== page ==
29/03/2012

Every Breath wasted

I'm still asking myself ‘why?’ Juvenile, immature, ludicrous, preposterous, silly, self-indulgent, are all words I’d use to describe this production. It was a case of nudity-because-I-can-get-away-with-it, and I don't think I can begin to expound upon how completely pathetic a waste of 80mins of my life it was.
Benedict Andrews, Every Breath’s writer and director, has a lot to answer for in the current Sydney theatrical scene. Perhaps the man who single-handedly bought pretentious wanking back onto our mainstages (literally, intellectually, metaphorically), Andrews is famous for the continuous stream of gold confetti in STC’s War Of The Roses (as well as continuous streams of ash and rain, not to mention Prince Hal performing fellatio on Falstaff), as well as the seagulling of Chekhov’s Seagull, and the ‘sexy’ power-fuck of Shakespeare’s Measure for Measure.

Every Breath, for the unaware, is about a family who have hired a security guard (who, it is revealed, is also a hermaphrodite) to keep them safe from an unidentified threat. As the play progresses, each member of the family projects their desires (predominantly – exclusively – sexual) onto the security guard, so that by the play’s end, it just becomes laughable.
Knowing Andrews’ track-record and directorial trademarks for ‘shit falling from the gods,’ I was disappointed. I thought ‘Benno’s writing and directing his own play; maybe it’ll all make sense this time.’ I was mistaken, sadly. Nothing fell from the ceiling, the set – a raiseable and tiltable platform anchored in the roof by four chains – was perhaps the stupidest set I’ve ever seen in a theatre, and did nothing except to restrict the acting space to the edges; the Belvoir corner was instead a gaping hole of void. It wasn’t even bad enough to be good through a kind of guilty-Schadenfreude. I've seen better plays at Dramac back when they were hellbent on sex-and-drugs-and-godknowswhat; even now, some of their plays would leave some of the mainstage plays for dead. I think Benedict Andrews should stick to doing what he does best (i.e. messing up – butchering – the classics); or, alternatively, we could just leave him in his own little straight-jacketed world and let him out once a year for a bit of exercise. Considering last year’s butchering of Chekhov’s gorgeous The Seagull (I love Chekhov’s play – still do – even if I thought the production was fundamentally wrong), Every Breath made that production almost look good.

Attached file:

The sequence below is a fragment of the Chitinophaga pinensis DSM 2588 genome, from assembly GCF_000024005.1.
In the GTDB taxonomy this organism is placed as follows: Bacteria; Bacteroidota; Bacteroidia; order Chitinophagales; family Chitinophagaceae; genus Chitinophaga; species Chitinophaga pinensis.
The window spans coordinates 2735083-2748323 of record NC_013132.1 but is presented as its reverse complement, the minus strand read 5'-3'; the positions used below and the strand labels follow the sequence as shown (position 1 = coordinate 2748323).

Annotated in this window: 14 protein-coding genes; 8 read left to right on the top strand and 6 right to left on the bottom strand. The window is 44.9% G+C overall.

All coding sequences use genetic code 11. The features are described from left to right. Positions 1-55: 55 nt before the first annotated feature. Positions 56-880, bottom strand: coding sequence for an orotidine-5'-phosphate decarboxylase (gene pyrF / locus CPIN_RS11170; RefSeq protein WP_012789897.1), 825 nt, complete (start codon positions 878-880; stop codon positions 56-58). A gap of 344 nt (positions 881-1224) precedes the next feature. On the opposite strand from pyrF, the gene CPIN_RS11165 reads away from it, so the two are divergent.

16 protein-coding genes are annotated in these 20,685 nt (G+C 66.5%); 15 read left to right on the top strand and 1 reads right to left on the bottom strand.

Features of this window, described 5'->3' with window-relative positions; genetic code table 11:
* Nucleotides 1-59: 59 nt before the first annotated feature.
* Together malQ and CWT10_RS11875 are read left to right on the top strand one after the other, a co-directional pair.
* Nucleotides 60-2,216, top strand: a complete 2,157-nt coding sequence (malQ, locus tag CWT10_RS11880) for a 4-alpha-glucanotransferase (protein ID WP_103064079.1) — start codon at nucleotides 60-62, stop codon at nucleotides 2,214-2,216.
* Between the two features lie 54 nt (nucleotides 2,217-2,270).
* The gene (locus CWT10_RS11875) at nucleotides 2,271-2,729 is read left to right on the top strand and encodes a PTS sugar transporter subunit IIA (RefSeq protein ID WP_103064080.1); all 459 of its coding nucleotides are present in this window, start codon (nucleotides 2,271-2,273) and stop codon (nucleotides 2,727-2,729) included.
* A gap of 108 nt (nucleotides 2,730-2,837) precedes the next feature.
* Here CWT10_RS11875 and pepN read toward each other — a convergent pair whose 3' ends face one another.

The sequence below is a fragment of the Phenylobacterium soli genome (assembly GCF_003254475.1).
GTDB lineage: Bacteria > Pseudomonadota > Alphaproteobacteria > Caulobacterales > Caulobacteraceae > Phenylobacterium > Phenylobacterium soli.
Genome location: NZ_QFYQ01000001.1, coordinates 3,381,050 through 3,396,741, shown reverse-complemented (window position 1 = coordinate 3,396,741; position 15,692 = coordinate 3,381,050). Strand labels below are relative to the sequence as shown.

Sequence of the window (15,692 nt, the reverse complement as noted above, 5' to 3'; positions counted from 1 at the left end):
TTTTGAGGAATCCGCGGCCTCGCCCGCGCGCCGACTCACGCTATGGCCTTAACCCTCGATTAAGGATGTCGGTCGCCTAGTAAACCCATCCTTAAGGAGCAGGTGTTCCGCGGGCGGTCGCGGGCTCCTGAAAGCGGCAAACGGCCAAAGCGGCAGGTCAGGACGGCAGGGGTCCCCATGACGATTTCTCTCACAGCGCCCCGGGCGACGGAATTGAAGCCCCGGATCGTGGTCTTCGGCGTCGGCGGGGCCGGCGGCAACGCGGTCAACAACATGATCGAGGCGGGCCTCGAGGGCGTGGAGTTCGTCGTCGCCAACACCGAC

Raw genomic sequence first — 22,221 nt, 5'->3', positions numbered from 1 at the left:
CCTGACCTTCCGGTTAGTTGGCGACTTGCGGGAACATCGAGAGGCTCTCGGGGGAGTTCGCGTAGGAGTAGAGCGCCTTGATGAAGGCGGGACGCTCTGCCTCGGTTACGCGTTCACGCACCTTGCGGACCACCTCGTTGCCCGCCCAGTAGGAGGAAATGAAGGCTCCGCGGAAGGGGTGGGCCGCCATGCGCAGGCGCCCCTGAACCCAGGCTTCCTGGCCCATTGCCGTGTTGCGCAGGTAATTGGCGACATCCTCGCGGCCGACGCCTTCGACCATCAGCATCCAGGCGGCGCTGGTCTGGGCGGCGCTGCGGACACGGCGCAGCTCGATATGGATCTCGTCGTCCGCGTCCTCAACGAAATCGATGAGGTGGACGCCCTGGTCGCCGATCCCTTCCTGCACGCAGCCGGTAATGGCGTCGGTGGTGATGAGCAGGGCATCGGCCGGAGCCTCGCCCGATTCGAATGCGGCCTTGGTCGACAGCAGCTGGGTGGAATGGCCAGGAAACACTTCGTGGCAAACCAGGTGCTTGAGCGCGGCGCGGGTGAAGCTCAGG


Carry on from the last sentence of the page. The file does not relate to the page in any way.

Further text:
I sniggered through the last half-hour of Every Breath, for no other reason than because it was so pathetically stupid and juvenile, so completely devoid of plot, substance or sense. There were the obligatory digs at Chekhov and the pretentiousness of modern theatre (in other words, Andrews’ own work), which amounted to “intellectual injokes” for the culturally-aware – the back row of the theatre, probably Andrews’ associates, seemed to enjoy this self-aware reflection; for me, it was just stale and empty, a lifeless reiteration of a personal gripe.
The three young actors in it – Shelly Lauman, Dylan Young, Eloise Mignon – have been and are capable of so much more, so much better. I’ve seen them each once or twice at Belvoir in the past year, and it was sad to see them not even trying with this. Or maybe they were trying, you just couldn’t tell, the production was so rotten. In the Sydney Morning Herald, Jason Blake thought they appeared “uncertain, unconvinced and occasionally unsafe; [John] Howard looks and sounds particularly ill at ease.”